Is Ramadan over? I cant really tell the difference!
Well 5 of us set off from Esfahan together as we were joined by the Dutchmen Erik and Tjeerd. Heading out was straight forward, if a little boring. We were heading through desert so there is no shade anywhere so we stopped for lunch behind a little hill just to be a bit away from the road. A motorcyclists pulled up and asked us to lunch. He said he was from Toudeshk, the village we were heading for so we asked if he knew Mohammed Jalaly. He said he was his brother and that we would see him later on. Tjeerd volunteered to take Andre's trailer for the afternoon and not surprisingly Andre was only to pleased to let him have a go. What Tjeerd didn't realise is that it would be gently uphill all afternoon. Near Toudeshk another motorcylist pulled up and this time it was Mohammed and he guided us to his house which we would never have found on our own. Another car pulled up for a chat and the driver turned out to be another brother. How big is this family? The village was contructed from mud and straw walls and Mohammed's house was a large one (photo). Once we arrived we left our bikes in the courtyard and were invited in to the lounge which had a fire going and we were immediately made very welcome. I struggled a bit to work out who was who as his father and brothers were there, some friends, women and a whole host of children, mainly girls. Mohammed's sister in law slaved away in the kitchen all evening and produced a tasty meal for us and an endless supply of tea and all the men sat and ate together. I never did see the women eat. The lounge had no seats in but there were cushions all around the walls which made it easy to move around and chat to somebody else It made for a great evening. On one side of the lounge was a carpet that was being made and we were given a demonstation of the process. Hours of work had gone into it and everybody knew what to do, even the smallest of the girls. At about 22:00 we were asked if we wanted a shower. Confusion followed due to communication problems as Mohammed said we would all go together, but it turned out that the house had no bathroom, so the communal village shower was used. Once back we were given 2 rooms, whilst the rest of the family slept in the lounge. As with all the other houses we have been in, nobody sleeps on beds, just blankets on the floor.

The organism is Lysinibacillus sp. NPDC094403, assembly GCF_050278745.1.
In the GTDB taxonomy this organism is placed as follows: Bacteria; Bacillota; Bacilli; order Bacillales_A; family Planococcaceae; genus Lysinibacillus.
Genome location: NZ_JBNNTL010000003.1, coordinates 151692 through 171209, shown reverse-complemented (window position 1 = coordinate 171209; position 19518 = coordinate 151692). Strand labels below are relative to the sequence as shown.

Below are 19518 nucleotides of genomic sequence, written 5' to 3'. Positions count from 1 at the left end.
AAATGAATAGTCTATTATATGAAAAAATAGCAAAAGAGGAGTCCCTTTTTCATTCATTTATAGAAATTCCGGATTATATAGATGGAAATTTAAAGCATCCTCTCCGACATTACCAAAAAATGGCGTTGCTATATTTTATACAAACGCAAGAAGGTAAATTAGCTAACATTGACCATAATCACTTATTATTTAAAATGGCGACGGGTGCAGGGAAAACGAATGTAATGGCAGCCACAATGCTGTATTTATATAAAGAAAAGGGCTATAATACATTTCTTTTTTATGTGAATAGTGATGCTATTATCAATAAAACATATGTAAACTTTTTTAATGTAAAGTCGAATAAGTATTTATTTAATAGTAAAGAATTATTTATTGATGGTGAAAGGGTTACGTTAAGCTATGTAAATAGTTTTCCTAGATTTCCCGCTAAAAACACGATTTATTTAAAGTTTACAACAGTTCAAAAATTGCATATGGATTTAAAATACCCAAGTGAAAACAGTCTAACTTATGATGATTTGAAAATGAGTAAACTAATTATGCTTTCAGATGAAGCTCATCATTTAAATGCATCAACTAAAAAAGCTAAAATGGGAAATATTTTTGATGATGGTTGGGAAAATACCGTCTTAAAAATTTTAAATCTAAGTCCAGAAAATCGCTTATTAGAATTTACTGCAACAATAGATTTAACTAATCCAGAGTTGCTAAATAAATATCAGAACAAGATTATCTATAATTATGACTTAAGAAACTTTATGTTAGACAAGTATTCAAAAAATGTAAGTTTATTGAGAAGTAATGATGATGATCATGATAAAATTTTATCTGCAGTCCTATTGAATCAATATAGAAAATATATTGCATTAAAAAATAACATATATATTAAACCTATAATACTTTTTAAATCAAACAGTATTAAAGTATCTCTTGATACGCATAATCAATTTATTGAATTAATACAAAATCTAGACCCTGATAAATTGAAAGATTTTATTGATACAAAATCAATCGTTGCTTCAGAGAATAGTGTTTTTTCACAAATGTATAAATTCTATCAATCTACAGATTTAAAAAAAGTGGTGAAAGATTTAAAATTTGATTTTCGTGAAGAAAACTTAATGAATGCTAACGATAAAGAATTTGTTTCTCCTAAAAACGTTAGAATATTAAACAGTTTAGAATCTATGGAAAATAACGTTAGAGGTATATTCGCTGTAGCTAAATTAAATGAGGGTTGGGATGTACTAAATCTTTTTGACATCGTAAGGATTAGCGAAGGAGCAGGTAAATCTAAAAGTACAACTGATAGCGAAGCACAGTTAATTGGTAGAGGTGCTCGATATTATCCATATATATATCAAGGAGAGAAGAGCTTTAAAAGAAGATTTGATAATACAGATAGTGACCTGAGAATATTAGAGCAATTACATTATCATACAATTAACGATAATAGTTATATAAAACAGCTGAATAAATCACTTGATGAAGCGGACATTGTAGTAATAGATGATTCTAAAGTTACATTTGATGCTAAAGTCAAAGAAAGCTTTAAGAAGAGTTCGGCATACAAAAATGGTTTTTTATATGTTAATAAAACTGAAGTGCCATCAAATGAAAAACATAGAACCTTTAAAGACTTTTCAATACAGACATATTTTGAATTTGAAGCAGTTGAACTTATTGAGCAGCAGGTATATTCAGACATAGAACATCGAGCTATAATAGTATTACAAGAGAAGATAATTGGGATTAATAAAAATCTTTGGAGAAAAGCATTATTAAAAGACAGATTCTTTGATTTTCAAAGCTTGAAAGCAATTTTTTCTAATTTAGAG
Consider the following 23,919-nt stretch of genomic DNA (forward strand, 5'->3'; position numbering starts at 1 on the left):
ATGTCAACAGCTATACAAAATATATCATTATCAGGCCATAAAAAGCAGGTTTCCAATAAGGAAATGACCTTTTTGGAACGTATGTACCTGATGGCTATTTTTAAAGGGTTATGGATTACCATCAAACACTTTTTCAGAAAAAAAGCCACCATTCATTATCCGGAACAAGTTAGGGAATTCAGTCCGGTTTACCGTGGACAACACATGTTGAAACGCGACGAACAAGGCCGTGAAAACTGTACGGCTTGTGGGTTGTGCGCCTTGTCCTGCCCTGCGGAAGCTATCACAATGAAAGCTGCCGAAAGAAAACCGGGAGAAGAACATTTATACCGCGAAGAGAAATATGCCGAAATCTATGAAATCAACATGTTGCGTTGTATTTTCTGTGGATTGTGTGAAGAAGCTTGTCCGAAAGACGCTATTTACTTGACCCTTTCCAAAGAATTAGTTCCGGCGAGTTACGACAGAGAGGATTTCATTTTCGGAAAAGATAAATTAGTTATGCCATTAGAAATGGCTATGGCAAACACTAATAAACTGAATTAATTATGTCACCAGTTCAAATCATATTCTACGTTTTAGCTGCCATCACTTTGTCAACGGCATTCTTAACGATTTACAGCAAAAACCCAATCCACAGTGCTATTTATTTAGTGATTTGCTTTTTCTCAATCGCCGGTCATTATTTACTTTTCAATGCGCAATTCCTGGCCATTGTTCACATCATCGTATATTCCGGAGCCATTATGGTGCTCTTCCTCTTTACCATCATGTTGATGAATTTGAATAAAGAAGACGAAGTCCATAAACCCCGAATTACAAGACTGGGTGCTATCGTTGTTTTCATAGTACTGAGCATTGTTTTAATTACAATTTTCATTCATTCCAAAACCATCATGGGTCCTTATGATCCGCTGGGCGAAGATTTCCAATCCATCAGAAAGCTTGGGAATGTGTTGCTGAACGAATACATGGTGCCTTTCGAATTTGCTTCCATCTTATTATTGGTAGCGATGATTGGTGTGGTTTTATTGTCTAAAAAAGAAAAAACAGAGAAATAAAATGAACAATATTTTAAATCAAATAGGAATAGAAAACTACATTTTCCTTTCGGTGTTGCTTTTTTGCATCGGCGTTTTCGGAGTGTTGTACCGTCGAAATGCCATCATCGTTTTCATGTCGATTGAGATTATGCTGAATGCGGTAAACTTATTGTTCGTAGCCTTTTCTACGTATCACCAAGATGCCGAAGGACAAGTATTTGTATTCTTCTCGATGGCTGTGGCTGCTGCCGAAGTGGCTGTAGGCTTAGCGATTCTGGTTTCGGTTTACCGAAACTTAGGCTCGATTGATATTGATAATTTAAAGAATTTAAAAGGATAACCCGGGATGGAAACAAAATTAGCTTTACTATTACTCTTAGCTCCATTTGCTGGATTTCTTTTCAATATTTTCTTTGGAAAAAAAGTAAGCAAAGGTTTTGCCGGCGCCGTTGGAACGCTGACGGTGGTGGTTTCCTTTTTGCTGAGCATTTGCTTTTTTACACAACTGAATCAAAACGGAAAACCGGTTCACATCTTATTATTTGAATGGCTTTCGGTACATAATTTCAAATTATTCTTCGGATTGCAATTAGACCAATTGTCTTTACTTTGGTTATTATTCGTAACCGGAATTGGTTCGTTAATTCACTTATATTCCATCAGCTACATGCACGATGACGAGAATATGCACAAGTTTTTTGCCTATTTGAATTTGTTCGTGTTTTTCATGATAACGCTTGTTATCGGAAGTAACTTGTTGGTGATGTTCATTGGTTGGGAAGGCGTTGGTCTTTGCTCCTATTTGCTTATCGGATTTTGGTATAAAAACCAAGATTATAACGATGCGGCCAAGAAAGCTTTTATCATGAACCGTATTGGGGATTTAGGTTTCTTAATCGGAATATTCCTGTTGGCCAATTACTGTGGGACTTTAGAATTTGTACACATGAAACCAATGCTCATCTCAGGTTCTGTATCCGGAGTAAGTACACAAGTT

Thursday started as Wednesday had finished with wonderful hospitality from Mohammed and his family. Once the communal breakfast on the floor was finished we were taken for a guided tour of the village. Mohammed seems to know everybody so we were introduced to them all. To be honest it got a bit frustrating as we had a long way to go and the morning was fast disappearing. In the end I said we had to go but Mohammed still managed to provide us with 7 bottles of mineral water, a pile of bread and a Volvo baseball cap to replace my old manky red one. The hospitality was just fantastic. They have a great desire to host cyclists and motorcyclists that pass through the village and prove to people that Iran and Iranians are not what the press makes them out to be. They would accept nothing and said we would not be guests if they accepted anything from us. The others managed to find some things to give the children the previous evening, but sadly I was a let down. Once on the road it continued to climb. We reached the top at 2327m, then enjoyed the long gradual descent to Na'in, where the mosque we wanted to see was closed. We bought food for the evenings camping and set off through the desert. There was absolutely nothing about so we decided to camp at the first decent campground we could find. Some large building came into view and as we only had about an hours daylight left we went to investigate. It was an old caravanseri, behind which was a small area where vegetables were growing and in front was a sandy area. We were given permission to camp there then went to look inside the old fortified walls next to us. Inside were about 15 camels that were being kept for their meat. We cooked up dinner in the dark, well Andre did anyway, then had a really good evening sat there looking up at the fantastic display of stars. Due to the late start we only managed 80k which left us 140k to get to Yazd.